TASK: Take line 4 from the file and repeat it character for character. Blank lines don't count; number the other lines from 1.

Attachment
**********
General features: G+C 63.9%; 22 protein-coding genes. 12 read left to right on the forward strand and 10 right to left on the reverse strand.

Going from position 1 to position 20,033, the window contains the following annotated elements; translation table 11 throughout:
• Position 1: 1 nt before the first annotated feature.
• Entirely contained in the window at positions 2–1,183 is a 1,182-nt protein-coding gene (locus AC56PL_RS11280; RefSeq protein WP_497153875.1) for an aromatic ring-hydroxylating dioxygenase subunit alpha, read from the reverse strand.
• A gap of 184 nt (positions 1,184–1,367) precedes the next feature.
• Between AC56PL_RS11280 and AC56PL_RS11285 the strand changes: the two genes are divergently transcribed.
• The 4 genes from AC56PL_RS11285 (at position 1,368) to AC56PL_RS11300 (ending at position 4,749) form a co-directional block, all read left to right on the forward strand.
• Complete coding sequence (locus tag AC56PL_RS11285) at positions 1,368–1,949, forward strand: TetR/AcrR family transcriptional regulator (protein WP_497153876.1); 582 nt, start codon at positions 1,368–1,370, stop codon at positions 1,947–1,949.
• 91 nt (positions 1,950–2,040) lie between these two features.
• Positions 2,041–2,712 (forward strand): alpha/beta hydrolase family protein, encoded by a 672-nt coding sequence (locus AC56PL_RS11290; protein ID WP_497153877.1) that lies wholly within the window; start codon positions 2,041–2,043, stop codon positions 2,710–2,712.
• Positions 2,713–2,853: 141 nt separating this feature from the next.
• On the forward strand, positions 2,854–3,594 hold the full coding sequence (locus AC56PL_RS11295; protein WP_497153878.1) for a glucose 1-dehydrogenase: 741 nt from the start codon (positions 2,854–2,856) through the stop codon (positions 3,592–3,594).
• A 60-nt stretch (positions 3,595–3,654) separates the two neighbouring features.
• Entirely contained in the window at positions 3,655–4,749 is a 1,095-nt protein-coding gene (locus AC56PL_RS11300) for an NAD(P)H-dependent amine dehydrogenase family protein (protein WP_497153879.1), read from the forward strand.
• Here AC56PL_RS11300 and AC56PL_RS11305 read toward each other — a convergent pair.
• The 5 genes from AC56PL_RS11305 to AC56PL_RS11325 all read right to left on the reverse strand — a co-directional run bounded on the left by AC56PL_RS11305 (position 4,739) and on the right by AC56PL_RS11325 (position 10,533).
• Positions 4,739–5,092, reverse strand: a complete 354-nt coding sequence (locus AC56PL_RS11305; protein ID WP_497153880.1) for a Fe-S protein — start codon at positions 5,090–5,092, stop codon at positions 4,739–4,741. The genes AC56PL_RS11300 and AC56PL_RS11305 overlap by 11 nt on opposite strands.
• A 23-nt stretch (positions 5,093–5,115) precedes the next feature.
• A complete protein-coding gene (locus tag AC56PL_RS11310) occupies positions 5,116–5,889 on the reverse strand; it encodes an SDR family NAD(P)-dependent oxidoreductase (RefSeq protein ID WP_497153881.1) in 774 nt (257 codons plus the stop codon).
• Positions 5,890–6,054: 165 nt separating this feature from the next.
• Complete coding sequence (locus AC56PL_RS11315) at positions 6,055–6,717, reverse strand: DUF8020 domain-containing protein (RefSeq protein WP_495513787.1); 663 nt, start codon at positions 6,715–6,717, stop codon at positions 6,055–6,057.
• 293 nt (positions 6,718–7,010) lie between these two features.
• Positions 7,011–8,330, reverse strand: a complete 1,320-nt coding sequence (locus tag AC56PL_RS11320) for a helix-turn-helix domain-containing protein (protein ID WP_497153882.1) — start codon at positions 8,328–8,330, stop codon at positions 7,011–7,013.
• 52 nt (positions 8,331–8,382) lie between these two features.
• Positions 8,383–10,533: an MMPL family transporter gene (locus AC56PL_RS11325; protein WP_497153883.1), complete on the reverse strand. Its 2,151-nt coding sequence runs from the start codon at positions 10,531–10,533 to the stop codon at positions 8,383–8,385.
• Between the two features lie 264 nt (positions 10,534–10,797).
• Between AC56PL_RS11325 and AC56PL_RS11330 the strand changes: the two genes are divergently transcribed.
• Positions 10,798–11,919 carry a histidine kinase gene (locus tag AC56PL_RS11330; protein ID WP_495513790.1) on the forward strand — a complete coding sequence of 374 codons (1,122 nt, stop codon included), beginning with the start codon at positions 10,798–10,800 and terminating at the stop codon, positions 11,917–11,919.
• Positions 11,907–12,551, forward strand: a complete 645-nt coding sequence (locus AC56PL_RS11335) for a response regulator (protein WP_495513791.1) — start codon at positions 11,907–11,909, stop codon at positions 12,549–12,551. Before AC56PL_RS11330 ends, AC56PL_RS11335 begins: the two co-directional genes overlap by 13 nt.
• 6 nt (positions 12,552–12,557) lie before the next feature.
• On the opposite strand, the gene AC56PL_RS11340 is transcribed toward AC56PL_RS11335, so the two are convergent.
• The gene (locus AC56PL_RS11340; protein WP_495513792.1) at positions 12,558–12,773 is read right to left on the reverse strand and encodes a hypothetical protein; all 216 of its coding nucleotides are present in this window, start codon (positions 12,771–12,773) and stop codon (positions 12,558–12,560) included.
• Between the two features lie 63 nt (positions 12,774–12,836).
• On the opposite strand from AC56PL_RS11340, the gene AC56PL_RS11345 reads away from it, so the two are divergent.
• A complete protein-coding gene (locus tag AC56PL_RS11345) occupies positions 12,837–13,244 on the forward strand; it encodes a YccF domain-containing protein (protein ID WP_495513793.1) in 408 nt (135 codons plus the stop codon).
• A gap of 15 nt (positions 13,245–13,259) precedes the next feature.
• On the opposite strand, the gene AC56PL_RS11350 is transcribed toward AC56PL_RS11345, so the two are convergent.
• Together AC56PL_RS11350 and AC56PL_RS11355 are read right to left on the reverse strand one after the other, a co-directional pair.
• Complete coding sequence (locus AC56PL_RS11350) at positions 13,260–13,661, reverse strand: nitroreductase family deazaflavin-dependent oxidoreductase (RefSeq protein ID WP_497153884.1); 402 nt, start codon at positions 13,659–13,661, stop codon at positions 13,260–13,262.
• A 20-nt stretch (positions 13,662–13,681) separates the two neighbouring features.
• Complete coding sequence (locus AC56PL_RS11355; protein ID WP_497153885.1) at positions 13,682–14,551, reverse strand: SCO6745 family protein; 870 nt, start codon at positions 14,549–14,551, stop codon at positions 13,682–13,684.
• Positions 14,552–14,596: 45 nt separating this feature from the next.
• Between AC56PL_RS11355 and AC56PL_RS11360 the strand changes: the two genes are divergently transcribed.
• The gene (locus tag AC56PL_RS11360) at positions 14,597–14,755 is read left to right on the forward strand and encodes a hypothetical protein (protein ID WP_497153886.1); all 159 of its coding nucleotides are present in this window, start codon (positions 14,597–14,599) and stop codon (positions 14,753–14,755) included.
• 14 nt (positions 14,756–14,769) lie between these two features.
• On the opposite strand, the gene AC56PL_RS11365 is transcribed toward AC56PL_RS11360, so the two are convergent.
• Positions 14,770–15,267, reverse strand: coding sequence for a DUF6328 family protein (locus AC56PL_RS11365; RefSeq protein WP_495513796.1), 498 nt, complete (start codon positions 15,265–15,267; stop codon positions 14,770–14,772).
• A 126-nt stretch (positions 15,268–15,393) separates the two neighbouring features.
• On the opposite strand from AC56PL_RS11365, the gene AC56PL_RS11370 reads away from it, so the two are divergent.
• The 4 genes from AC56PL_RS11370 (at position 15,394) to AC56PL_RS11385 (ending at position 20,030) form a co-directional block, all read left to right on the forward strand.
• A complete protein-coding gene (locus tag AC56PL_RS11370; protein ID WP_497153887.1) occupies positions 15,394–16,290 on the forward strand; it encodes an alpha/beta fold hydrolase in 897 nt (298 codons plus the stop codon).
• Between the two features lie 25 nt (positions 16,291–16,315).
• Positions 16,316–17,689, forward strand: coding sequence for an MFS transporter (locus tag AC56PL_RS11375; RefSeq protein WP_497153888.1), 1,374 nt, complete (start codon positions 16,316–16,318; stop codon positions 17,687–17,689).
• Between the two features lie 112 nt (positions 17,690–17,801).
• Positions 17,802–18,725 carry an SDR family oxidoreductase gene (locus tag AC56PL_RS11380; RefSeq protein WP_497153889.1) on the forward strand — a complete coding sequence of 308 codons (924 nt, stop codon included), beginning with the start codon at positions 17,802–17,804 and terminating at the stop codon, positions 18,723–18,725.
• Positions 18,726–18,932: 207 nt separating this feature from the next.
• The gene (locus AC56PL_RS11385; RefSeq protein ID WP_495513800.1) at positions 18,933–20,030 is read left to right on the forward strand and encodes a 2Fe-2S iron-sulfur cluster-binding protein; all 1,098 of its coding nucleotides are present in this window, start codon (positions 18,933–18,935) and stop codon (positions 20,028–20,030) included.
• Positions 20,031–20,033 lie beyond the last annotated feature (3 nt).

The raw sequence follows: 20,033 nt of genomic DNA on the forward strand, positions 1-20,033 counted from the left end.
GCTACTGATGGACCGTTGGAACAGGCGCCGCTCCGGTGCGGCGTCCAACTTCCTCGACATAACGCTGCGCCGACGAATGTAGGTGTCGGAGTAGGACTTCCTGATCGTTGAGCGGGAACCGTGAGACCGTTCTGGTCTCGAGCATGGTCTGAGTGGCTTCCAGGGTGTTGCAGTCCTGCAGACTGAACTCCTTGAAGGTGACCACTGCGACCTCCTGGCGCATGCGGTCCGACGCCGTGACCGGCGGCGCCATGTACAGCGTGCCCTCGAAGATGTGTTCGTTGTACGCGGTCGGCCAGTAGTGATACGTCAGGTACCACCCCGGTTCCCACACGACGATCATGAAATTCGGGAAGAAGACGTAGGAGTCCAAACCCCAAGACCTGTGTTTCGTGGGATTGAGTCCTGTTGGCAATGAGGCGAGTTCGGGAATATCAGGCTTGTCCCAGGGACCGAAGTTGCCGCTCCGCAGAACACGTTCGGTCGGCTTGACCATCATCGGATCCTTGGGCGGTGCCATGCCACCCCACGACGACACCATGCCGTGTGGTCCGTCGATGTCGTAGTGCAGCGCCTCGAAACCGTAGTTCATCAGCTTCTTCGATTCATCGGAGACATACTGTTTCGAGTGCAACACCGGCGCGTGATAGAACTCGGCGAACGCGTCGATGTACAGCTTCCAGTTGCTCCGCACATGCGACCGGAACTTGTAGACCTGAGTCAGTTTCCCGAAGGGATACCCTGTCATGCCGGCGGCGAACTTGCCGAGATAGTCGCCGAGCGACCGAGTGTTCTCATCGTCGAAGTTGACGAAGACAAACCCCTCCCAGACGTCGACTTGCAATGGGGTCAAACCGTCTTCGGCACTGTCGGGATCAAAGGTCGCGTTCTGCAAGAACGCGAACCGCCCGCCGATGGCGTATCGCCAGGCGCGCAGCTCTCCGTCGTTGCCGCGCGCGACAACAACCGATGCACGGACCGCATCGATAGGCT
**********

• Entirely contained in the window at positions 2–1,183 is a 1,182-nt protein-coding gene (locus AC56PL_RS11280; RefSeq protein WP_497153875.1) for an aromatic ring-hydroxylating dioxygenase subunit alpha, read from the reverse strand.